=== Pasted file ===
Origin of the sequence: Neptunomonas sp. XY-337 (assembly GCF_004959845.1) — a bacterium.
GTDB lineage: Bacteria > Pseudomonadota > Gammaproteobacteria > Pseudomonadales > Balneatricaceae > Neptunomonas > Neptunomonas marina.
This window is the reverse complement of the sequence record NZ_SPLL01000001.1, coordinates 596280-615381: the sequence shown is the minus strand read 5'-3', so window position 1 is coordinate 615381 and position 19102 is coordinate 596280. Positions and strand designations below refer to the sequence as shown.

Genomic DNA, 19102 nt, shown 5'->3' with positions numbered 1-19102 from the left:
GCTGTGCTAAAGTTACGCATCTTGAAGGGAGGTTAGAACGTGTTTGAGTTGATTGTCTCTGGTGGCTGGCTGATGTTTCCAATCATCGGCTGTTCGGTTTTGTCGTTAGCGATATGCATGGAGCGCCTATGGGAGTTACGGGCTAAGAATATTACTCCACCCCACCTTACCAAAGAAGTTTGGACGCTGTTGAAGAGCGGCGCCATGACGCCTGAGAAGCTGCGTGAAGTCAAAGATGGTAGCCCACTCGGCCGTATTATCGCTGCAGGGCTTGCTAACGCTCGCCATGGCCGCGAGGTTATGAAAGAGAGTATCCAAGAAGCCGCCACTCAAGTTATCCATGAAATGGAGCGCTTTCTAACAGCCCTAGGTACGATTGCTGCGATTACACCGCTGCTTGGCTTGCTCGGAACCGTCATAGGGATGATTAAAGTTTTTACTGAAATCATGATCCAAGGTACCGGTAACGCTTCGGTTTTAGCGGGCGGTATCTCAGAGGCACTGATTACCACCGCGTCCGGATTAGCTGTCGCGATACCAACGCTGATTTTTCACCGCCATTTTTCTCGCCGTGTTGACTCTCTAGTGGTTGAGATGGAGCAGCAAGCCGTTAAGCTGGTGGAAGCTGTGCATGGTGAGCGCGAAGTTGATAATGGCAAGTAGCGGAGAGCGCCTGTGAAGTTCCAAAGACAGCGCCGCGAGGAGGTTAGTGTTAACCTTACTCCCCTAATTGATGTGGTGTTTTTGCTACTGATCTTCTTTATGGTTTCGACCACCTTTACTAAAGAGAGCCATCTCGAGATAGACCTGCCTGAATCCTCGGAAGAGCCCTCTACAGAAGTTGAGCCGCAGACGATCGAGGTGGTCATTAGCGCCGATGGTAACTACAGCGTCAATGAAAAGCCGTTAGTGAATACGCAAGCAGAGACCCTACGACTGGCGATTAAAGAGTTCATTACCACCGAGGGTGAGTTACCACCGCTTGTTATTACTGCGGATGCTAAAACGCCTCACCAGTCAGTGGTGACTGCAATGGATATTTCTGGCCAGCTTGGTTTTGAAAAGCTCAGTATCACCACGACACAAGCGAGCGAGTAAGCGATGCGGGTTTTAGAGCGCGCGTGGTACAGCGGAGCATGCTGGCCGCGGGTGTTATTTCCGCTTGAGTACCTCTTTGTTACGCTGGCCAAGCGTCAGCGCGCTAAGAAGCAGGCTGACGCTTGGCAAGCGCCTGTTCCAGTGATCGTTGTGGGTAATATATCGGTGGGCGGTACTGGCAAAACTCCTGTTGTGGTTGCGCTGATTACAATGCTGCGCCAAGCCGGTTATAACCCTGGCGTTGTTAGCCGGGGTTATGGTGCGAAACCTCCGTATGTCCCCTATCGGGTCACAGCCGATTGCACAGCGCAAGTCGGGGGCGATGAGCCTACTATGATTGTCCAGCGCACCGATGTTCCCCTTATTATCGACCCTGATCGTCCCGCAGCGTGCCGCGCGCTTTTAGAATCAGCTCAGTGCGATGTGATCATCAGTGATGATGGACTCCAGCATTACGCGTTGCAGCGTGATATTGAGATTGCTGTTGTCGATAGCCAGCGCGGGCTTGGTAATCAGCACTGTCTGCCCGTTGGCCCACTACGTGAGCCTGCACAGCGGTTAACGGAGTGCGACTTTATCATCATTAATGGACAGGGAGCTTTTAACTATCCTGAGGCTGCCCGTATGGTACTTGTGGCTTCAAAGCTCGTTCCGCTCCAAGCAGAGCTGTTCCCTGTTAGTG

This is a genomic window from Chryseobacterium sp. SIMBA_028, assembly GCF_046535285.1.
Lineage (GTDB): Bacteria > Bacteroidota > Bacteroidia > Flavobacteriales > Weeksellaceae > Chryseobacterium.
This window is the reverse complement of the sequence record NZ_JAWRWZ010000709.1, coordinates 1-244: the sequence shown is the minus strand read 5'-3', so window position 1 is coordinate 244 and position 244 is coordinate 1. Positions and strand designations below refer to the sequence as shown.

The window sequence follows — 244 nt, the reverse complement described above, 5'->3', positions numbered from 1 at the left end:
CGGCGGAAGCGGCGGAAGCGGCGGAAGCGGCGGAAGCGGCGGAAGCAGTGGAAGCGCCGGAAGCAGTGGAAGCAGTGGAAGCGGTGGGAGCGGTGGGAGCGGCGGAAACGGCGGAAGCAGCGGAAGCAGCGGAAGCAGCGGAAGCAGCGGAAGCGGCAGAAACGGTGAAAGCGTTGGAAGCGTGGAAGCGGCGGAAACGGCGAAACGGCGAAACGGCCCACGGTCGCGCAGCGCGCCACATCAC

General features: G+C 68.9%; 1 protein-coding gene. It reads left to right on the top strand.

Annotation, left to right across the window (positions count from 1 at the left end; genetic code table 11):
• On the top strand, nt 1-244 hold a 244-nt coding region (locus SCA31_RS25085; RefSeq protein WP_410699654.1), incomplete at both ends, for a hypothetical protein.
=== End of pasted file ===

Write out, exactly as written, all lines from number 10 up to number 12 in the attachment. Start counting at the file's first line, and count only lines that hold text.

CGGCGGAAGCGGCGGAAGCGGCGGAAGCGGCGGAAGCGGCGGAAGCAGTGGAAGCGCCGGAAGCAGTGGAAGCAGTGGAAGCGGTGGGAGCGGTGGGAGCGGCGGAAACGGCGGAAGCAGCGGAAGCAGCGGAAGCAGCGGAAGCAGCGGAAGCGGCAGAAACGGTGAAAGCGTTGGAAGCGTGGAAGCGGCGGAAACGGCGAAACGGCGAAACGGCCCACGGTCGCGCAGCGCGCCACATCAC

General features: G+C 68.9%; 1 protein-coding gene. It reads left to right on the top strand.

Annotation, left to right across the window (positions count from 1 at the left end; genetic code table 11):